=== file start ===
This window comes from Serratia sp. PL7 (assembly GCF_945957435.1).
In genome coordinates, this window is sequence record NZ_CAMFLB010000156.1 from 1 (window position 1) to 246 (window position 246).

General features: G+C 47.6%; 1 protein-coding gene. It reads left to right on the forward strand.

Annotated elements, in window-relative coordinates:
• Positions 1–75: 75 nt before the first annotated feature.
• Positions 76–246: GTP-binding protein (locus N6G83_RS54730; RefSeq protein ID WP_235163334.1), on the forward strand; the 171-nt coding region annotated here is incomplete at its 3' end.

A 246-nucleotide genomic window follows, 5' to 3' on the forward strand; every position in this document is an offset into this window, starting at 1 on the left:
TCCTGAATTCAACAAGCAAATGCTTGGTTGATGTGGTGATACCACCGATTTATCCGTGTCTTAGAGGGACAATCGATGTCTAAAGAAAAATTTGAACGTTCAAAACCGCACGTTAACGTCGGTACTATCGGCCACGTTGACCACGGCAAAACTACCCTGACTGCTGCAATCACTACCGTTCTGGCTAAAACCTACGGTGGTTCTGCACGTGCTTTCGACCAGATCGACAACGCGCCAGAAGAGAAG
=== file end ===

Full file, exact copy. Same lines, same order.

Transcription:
This window comes from Serratia sp. PL7 (assembly GCF_945957435.1).
In genome coordinates, this window is sequence record NZ_CAMFLB010000156.1 from 1 (window position 1) to 246 (window position 246).

General features: G+C 47.6%; 1 protein-coding gene. It reads left to right on the forward strand.

Annotated elements, in window-relative coordinates:
• Positions 1–75: 75 nt before the first annotated feature.
• Positions 76–246: GTP-binding protein (locus N6G83_RS54730; RefSeq protein ID WP_235163334.1), on the forward strand; the 171-nt coding region annotated here is incomplete at its 3' end.

A 246-nucleotide genomic window follows, 5' to 3' on the forward strand; every position in this document is an offset into this window, starting at 1 on the left:
TCCTGAATTCAACAAGCAAATGCTTGGTTGATGTGGTGATACCACCGATTTATCCGTGTCTTAGAGGGACAATCGATGTCTAAAGAAAAATTTGAACGTTCAAAACCGCACGTTAACGTCGGTACTATCGGCCACGTTGACCACGGCAAAACTACCCTGACTGCTGCAATCACTACCGTTCTGGCTAAAACCTACGGTGGTTCTGCACGTGCTTTCGACCAGATCGACAACGCGCCAGAAGAGAAG